Russia State Media Warns War is Coming to European Country

As the war between Russia and Ukraine is anticipated to escalate in the next few weeks, the neighboring nation of Moldova may be caught in the crosshairs.

Russian state-run news outlet RT claims Eastern Europe is on the verge of a war that includes Moldova and Transnistria, known officially as the Pridnestrovian Moldavian Republic—a post-Soviet state internationally recognized as part of Moldova.

Tensions are rising after claims in recent weeks by Russian officials that Kyiv "is preparing an armed provocation against Transnistria in the near future," which would hypothetically be led by the Armed Forces of Ukraine in tandem with the neo-Nazi Azov regiment.

What the countries' officials are saying

Leaders of both Russia and Ukraine are countering the others' narratives about the importance of Moldova in the context of the overarching conflict.

"A staged Russian offensive from the territory of Transnistria is supposed to act as a pretext for the invasion," the Russian Defense Ministry said February 23 via Telegram. "Ukrainian saboteurs participating in the staged invasion will be disguised in the uniform of the Armed Forces of the Russian Federation."

One day later, the Russian Foreign Ministry released its own statement alleging that a "significant accumulation" of Ukrainian military personnel equipment—including artillery in ready positions and "unprecedented" increases of unmanned aircraft—had exacerbated the situation on the Ukraine-Pridnestrovian border.

"We warn the United States, NATO member countries and their Ukrainian wards from the next adventurous steps," the Russian Foreign Ministry wrote, adding that the Russian Federation would "adequately respond" to any provocation but prefers peaceful, diplomatic solutions.

"The situation is turbulent and is being provoked externally," Kremlin spokesman Dmitry Peskov said on February 27, according to RT.

Moldova Ukraine Russia Putin Zelensky War EU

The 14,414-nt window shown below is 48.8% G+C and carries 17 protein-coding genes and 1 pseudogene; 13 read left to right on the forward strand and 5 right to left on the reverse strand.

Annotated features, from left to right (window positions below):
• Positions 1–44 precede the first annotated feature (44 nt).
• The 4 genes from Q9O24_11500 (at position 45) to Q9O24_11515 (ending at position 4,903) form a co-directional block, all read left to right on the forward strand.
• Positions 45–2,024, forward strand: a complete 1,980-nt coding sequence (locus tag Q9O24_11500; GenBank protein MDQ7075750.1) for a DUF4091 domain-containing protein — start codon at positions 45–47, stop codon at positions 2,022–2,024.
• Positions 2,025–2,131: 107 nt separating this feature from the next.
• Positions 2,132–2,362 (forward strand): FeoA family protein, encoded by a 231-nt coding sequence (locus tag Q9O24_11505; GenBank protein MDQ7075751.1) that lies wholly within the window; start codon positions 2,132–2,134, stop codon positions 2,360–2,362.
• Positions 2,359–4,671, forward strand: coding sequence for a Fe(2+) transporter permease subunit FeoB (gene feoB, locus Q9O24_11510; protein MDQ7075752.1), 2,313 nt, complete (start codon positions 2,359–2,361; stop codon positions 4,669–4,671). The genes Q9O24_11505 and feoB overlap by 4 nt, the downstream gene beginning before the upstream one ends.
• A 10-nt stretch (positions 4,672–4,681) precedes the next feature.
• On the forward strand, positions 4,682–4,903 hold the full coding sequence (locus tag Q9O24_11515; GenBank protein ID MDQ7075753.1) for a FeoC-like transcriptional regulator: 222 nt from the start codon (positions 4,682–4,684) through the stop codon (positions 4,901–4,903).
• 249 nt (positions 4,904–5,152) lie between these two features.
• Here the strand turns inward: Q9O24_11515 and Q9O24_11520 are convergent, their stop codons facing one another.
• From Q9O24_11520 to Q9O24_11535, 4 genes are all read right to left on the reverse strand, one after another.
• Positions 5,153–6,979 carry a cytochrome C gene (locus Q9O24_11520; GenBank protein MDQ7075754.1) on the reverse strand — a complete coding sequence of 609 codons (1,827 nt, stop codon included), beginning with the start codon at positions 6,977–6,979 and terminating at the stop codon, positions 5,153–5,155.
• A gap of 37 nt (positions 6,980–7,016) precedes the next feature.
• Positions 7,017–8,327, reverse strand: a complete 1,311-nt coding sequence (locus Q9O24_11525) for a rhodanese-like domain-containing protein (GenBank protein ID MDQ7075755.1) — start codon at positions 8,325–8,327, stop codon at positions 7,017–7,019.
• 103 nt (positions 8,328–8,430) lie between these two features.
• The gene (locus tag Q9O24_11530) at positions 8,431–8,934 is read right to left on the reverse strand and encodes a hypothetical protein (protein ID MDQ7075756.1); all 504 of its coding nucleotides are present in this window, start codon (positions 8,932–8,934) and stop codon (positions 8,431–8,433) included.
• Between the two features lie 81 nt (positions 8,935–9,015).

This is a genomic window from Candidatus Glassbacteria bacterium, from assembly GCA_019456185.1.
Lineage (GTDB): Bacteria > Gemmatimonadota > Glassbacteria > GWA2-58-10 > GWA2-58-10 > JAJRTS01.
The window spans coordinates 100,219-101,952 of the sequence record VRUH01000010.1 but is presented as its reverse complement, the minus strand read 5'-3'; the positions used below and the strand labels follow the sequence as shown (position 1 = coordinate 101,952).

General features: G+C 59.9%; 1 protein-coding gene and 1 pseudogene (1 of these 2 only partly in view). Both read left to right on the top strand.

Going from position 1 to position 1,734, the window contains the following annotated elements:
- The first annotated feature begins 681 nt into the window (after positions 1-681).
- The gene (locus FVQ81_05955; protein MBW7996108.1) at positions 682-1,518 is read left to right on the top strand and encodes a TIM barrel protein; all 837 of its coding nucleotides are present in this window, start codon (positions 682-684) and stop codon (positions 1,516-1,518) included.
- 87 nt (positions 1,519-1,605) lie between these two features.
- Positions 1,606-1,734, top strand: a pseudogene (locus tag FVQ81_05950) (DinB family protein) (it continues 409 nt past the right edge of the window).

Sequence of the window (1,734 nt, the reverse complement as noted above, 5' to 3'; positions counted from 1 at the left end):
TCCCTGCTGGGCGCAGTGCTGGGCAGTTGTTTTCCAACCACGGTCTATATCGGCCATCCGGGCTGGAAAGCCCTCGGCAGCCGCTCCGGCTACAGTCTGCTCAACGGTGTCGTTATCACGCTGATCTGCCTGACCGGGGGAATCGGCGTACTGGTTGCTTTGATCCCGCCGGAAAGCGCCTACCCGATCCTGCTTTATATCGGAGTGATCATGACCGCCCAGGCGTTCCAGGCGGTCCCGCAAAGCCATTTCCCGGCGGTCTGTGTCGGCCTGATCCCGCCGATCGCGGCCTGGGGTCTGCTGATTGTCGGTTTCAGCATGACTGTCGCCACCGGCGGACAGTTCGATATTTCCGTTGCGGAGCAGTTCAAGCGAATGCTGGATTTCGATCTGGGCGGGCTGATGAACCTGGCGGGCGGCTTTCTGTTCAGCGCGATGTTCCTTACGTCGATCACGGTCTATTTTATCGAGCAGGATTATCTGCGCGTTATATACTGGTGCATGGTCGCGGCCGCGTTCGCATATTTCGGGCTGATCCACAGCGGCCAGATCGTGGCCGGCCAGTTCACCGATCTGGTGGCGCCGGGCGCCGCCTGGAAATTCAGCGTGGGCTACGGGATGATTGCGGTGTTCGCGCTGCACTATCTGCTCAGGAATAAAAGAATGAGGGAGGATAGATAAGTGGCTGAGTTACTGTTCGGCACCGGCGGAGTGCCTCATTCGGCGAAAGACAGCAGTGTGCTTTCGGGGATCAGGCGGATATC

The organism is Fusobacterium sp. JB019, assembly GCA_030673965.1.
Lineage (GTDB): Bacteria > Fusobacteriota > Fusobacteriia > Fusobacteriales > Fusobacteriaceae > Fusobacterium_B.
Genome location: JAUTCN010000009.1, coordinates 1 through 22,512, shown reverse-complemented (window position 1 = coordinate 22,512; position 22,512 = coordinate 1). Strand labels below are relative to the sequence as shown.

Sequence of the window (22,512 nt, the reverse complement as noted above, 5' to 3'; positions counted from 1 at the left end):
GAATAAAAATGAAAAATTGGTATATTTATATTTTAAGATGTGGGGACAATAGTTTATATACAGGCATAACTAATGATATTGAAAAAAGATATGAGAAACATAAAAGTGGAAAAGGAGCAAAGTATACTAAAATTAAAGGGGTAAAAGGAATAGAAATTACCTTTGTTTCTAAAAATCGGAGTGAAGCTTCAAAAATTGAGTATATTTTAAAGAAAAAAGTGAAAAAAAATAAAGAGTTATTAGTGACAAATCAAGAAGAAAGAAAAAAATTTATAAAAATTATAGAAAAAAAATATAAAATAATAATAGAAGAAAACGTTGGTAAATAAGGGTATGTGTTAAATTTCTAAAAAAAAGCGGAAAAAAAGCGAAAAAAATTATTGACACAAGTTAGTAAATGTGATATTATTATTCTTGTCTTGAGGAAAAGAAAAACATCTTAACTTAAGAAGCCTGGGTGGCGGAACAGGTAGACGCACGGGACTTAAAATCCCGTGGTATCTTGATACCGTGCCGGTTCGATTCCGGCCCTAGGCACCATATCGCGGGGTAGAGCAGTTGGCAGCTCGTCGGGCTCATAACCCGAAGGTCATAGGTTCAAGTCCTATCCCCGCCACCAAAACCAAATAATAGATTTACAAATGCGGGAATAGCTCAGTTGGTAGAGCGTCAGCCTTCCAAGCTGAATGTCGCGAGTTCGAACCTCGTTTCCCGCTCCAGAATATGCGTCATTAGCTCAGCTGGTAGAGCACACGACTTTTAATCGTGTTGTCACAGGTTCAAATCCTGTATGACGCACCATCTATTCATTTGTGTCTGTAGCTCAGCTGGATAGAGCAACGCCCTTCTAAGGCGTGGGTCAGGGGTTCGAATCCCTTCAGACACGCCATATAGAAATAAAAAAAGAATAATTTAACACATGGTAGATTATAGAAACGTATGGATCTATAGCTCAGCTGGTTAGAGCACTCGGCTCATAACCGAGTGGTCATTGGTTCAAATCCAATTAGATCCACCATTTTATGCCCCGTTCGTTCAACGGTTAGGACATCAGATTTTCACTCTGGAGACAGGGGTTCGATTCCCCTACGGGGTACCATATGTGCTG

A woman (front) holds a sign that reads, 'Give us or leave', during a protest against the Moldovan Government and their pro-EU President in Chisinau on February 19, 2023. The protest was attended by about 2,000 residents of the impoverished Eastern European nation that has become a focal point of discussion in recent weeks by Russian and Ukrainian officials, due to potentially becoming violent. ELENA COVALENCO/AFP via Getty Images

Ukrainian National Security and Defense Council Secretary Oleksiy Danilov told RBC Ukraine on Friday that his country may militarily assist Moldova and Transnistria if Moldovan President Maia Sandu made a request, Russian state media outlet Tass reported. Danilov reportedly mentioned being "neighbors."

Ukrainian President Volodymyr Zelensky has said that, unlike Russia, Ukraine values the independence of other nations and acknowledged that Transnistria is a part of Moldova.

"Russia is provoking us to enter the territory of the Republic of Moldova," Zelensky said, according to RT. "But Russia itself can invade from the territory of Transnistria."

Moldovan Prime Minister Dorin Recean has downplayed escalatory threats by Russian and Ukrainian counterparts.

"We sometimes have waves when the perception of risks and threats increases, but this is more part of an information war, a hybrid war," Recean said, as reported by Sputnik. "Today, there is no danger of military escalation in Moldova and risks can be prevented by the strong hand of the Kishinev authorities."